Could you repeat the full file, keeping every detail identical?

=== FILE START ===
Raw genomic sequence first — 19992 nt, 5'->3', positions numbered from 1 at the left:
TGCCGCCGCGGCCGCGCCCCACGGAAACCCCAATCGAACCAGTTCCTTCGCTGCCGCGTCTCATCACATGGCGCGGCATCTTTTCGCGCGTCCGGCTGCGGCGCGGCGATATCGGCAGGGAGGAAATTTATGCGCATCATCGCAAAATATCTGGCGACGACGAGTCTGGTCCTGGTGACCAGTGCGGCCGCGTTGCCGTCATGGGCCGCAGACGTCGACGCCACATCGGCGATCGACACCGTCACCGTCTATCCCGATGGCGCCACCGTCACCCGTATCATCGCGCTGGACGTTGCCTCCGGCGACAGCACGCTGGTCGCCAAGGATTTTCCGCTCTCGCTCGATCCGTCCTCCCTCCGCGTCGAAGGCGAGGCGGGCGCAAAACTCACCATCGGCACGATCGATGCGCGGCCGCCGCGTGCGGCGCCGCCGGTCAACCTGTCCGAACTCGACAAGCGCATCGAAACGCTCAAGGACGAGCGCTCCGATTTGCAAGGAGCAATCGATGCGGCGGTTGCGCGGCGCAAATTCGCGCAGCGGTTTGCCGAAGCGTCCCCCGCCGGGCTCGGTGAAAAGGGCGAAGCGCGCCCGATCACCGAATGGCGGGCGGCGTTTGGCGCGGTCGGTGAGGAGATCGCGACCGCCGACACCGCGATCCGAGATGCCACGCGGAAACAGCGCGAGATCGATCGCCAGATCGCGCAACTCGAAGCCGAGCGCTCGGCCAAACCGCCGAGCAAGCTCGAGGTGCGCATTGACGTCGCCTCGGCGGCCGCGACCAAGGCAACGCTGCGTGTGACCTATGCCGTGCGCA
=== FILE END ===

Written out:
Raw genomic sequence first — 19992 nt, 5'->3', positions numbered from 1 at the left:
TGCCGCCGCGGCCGCGCCCCACGGAAACCCCAATCGAACCAGTTCCTTCGCTGCCGCGTCTCATCACATGGCGCGGCATCTTTTCGCGCGTCCGGCTGCGGCGCGGCGATATCGGCAGGGAGGAAATTTATGCGCATCATCGCAAAATATCTGGCGACGACGAGTCTGGTCCTGGTGACCAGTGCGGCCGCGTTGCCGTCATGGGCCGCAGACGTCGACGCCACATCGGCGATCGACACCGTCACCGTCTATCCCGATGGCGCCACCGTCACCCGTATCATCGCGCTGGACGTTGCCTCCGGCGACAGCACGCTGGTCGCCAAGGATTTTCCGCTCTCGCTCGATCCGTCCTCCCTCCGCGTCGAAGGCGAGGCGGGCGCAAAACTCACCATCGGCACGATCGATGCGCGGCCGCCGCGTGCGGCGCCGCCGGTCAACCTGTCCGAACTCGACAAGCGCATCGAAACGCTCAAGGACGAGCGCTCCGATTTGCAAGGAGCAATCGATGCGGCGGTTGCGCGGCGCAAATTCGCGCAGCGGTTTGCCGAAGCGTCCCCCGCCGGGCTCGGTGAAAAGGGCGAAGCGCGCCCGATCACCGAATGGCGGGCGGCGTTTGGCGCGGTCGGTGAGGAGATCGCGACCGCCGACACCGCGATCCGAGATGCCACGCGGAAACAGCGCGAGATCGATCGCCAGATCGCGCAACTCGAAGCCGAGCGCTCGGCCAAACCGCCGAGCAAGCTCGAGGTGCGCATTGACGTCGCCTCGGCGGCCGCGACCAAGGCAACGCTGCGTGTGACCTATGCCGTGCGCA